Mind Your Bax (2)

This is going to be a rather quick and easy post — well, quick and easy for me, anyhow! — as my desire to act as something of a ‘shop window’ for the great English composer Arnold Bax (1883-1953) actually leads me to do little more at this point in blog-time than present two YouTube clips and retire to a safe distance…

Admittedly, the two clips have been chosen carefully, and with a clear intention. What motivates my first choice is that I want the work I included in yesterday’s blog — you remember, ‘everybody’s favourite Bax piece’, Tintagel (1917-19) — to be followed here by what is probably my favourite Bax piece: November Woods, which dates from the same period (1917) and is likewise a ‘tone poem’ (if that’s what any of these things actually are: musicology is in a real mess about the concept, as about so many others).

Here it is…

(Incidentally, one of the problems that results from Bax’s music being too infrequently played and far too infrequently recorded is that we never hear a performance that makes sense of everything: whoever’s doing it, there’s always something they don’t get right. So if hearing this performance makes you feel the work is a ‘near miss’, do, please, try another version — say, this one, or perhaps this extract from a filmed performance by the terrific National Children’s Orchestra!)

Now, if any of that has convinced you — especially if you’re a first-time hearer! — that Bax is a composer whose creative character incorporates a really unique ability to blend sophistication with savagery, then you’re ready for the second of my chosen clips.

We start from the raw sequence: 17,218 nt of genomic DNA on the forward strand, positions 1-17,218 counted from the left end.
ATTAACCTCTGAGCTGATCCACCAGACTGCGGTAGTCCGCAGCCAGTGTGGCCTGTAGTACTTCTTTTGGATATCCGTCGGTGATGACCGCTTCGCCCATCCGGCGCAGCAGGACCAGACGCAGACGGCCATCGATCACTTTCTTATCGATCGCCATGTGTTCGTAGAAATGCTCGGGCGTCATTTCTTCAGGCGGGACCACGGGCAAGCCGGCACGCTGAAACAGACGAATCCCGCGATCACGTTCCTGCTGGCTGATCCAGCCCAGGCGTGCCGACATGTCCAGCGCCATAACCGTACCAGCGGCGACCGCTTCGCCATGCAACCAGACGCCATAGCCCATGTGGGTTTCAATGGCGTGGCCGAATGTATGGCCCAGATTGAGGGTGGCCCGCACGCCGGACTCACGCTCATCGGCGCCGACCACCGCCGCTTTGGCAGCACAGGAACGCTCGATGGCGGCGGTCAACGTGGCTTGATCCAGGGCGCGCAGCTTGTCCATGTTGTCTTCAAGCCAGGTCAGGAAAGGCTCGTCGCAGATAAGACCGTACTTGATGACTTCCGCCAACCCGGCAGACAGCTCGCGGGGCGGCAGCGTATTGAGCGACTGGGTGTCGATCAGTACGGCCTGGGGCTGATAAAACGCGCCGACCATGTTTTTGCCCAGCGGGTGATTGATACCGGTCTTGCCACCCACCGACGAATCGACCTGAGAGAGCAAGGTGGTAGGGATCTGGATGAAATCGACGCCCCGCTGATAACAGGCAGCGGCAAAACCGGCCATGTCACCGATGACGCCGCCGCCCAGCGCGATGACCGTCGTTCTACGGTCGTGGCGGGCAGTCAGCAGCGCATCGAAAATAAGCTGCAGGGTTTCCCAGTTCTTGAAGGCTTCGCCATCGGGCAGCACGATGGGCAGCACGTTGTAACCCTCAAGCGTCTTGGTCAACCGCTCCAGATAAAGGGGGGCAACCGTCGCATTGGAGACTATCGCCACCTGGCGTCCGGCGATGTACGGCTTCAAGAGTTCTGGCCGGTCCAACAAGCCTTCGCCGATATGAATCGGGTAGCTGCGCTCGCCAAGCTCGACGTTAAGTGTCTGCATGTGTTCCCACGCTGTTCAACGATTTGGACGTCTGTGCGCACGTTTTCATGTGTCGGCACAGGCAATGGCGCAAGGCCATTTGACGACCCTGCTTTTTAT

And this isn’t a music clip at all: it’s actually a recording of Bax talking on the radio. (According to Lewis Foreman’s splendid volume Farewell, My Youth and Other Writings by Arnold Bax (1992), this was broadcast on 6 June 1949 in the BBC series ‘British Composers’; but I’ve had a quick look in the BBC’s UK schedules for that day, and I didn’t see him there.) My point in posting it is to see if I can make everyone feel the same sense of shock that I felt when — after decades of hearing Bax’s powerful and unrestrained orchestral music, and knowing about his strong affinity with ancient Celtic culture and his friendship with Irish revolutionaries at the time of the ‘Easter Rising’ — I suddenly heard his speaking voice and was staggered to discover just how ‘buttoned-up’ and even strangulated he sounded!

Anyway this is Bax. The verbally expressible part of Bax, anyhow…

MD

MOcoverforblogIf you enjoyed this posting, remember that I am a regular contributor and columnist for the UK magazine Musical Opinion. The magazine’s website can be found here; to see its Twitter feed, click here; to see its Facebook page, click here. To subscribe to Musical Opinion, click here.

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